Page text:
Peter also warns against false teachers. (2 Peter 2:1-3) They deny "the Master who bought them." Any teacher who proclaims righteousness by the works of the law or by self-effort is a false teacher, for he is denying the work of Christ. False teachers appeal to the sensuality and the religiosity that is in natural man. They may use biblical principles, such as forgiveness, not keeping resentments, bringing love where there is hatred, countering darkness with light, etc., but their source of energy is the inner self. Through self-effort they change their thought life, and thus change themselves to become better people. This is denying the work of Christ.
The closer a counterfeit is to the real, the harder it is to distinguish it from the real. Satan quoted scripture to Jesus with the intent to mislead Him. False teachers can use biblical words to promote a wrong understanding, because the spirit behind the words has deception in mind. For example, there are many today who use scripture to prove that God will abundantly bless those who give to the Lord generously - meaning of course that God will abundantly repay them if they give to their ministry. God does love a cheerful giver, and He has promised His blessings, but giving in order to get more is not what the Lord has in mind. Our giving is to be prompted by our love for God, not by our selfishness.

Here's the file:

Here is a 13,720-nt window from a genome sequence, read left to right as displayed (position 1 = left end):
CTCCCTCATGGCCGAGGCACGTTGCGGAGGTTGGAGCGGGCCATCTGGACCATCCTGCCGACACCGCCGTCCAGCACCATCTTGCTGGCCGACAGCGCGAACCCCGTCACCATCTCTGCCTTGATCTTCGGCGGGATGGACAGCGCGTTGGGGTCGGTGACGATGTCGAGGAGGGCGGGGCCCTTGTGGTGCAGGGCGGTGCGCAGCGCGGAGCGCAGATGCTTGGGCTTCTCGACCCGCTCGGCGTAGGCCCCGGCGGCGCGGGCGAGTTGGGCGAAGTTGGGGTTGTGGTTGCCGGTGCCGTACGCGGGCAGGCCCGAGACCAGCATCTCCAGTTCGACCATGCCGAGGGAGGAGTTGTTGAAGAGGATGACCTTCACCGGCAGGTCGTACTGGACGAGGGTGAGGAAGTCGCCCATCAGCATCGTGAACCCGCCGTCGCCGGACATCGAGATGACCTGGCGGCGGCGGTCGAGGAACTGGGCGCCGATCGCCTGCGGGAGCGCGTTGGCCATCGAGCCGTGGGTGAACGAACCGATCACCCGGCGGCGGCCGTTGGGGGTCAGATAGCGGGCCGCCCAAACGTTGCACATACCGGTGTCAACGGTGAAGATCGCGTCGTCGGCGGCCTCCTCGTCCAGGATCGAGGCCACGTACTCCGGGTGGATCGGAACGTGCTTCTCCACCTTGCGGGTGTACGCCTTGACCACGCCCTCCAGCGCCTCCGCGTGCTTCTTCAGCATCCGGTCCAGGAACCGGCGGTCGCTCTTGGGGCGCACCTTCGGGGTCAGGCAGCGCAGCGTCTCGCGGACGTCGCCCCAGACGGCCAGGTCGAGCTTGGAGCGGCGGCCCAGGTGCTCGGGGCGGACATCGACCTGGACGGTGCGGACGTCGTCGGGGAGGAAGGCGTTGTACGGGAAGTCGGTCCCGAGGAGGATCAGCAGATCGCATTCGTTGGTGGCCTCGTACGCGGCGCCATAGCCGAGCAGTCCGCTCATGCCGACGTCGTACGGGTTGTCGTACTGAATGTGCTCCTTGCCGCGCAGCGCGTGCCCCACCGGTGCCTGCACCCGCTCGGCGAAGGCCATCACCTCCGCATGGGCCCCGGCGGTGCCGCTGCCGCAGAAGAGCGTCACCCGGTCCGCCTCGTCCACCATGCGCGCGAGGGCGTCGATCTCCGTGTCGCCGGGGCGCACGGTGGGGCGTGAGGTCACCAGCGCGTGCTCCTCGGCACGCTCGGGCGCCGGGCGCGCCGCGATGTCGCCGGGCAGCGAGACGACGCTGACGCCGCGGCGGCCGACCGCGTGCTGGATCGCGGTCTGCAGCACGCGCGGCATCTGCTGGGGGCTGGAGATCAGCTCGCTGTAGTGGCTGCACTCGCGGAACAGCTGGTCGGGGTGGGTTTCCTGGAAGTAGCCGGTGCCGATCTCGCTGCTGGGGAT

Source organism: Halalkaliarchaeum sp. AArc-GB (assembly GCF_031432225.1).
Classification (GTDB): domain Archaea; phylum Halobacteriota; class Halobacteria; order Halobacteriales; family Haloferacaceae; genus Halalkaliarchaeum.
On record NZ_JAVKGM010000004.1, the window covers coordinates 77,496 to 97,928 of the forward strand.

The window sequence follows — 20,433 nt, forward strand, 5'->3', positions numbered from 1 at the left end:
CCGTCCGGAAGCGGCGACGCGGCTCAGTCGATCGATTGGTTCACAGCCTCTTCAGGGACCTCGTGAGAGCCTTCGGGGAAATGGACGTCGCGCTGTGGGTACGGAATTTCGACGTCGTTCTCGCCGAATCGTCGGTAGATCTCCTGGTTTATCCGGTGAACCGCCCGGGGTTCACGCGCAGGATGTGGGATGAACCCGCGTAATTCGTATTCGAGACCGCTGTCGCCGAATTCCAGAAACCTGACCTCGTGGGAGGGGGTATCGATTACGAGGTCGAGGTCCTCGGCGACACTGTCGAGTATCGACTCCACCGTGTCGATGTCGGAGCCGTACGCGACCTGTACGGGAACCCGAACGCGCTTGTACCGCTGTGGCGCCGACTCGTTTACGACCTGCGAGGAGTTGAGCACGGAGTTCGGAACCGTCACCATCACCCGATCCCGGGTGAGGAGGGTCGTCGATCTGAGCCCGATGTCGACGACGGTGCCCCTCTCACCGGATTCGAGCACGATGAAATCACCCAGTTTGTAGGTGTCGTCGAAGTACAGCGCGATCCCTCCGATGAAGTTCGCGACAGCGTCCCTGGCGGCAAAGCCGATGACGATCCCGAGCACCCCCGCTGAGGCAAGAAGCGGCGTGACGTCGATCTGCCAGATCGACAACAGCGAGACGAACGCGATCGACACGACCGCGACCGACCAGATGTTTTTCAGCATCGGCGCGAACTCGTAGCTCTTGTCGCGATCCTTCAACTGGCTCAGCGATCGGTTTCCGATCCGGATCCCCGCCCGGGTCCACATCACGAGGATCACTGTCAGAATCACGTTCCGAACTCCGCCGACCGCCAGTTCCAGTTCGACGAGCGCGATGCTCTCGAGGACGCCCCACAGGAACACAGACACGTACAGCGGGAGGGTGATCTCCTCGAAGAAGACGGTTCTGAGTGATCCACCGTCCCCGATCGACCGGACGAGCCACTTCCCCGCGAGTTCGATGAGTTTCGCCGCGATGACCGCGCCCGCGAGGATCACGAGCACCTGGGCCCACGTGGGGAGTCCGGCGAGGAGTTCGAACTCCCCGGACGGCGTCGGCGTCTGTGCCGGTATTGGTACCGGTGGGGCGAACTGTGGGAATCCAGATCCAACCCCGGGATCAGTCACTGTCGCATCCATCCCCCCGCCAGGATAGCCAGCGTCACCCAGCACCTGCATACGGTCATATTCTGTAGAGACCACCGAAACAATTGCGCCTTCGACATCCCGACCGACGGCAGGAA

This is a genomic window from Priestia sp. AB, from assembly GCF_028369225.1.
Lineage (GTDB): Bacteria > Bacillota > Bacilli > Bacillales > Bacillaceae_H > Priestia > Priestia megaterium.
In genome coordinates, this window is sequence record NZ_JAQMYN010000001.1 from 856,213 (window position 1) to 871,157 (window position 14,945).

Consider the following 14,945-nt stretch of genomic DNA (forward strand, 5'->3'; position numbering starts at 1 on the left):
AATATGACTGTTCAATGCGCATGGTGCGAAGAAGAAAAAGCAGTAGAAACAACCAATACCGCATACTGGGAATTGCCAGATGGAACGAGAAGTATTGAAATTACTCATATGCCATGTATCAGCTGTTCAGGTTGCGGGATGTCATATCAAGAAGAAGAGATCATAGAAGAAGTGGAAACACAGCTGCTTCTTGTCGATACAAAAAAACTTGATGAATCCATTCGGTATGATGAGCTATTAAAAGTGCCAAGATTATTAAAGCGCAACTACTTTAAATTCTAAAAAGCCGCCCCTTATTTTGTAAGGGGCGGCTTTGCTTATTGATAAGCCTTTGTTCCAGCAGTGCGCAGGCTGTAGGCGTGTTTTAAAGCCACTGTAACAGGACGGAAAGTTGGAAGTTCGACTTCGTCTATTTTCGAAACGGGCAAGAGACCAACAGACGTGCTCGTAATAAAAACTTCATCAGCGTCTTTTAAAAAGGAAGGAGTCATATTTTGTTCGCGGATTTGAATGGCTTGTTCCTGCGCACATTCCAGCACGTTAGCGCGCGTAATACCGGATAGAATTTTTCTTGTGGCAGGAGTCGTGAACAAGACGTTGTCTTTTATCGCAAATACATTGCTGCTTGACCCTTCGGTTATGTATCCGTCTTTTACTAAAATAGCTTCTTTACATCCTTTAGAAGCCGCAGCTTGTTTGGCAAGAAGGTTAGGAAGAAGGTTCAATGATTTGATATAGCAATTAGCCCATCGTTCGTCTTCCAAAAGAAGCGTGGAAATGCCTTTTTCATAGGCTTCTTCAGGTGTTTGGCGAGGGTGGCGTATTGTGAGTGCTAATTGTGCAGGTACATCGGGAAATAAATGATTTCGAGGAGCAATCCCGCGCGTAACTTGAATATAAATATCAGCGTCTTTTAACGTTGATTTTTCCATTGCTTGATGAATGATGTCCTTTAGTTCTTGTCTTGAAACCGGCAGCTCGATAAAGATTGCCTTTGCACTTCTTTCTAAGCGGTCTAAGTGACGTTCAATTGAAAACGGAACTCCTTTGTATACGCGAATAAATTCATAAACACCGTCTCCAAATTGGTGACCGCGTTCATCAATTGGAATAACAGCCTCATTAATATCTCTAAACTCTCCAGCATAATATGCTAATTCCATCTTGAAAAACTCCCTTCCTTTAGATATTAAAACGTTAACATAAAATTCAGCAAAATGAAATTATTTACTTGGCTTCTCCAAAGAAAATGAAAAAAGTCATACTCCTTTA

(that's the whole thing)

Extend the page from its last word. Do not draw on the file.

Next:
False teachers bring in heresies. Because of them the way of truth is maligned. Jesus said that His words "are spirit and are life." Spiritual words need to be understood spiritually because the carnal mind does not understand them. When they are received in the carnal mind, they bring in the law, heresy and death. If the words we hear do not bring life, they are not from God. If they bring us into a dependence on people instead of a dependence on God, beware! If they bring fear instead of faith, beware! If they bring condemnation to those who are in Christ, beware! If they preach law instead of grace, beware, because they are false teachers!
"For the report of your obedience has reached to all; therefore I am rejoicing over you, but I want you to be wise in what is good, and innocent in what is evil. And the God of peace will soon crush Satan under your feet. The grace of our Lord Jesus be with you." (vv. 19-20)
The church at Rome was known for its obedience! We are to be well-versed and wise as to what is good, and innocent and guileless as to what is evil. We need wisdom to know what is good, because there are two kinds that are called good, but one of them is evil. The good that comes from the tree of life is good! There is no evil and no darkness in life! But the good that comes from the tree of the knowledge of good and evil is rooted in disobedience, and comes from our own choices. However, the good from the tree of life is rooted in obedience.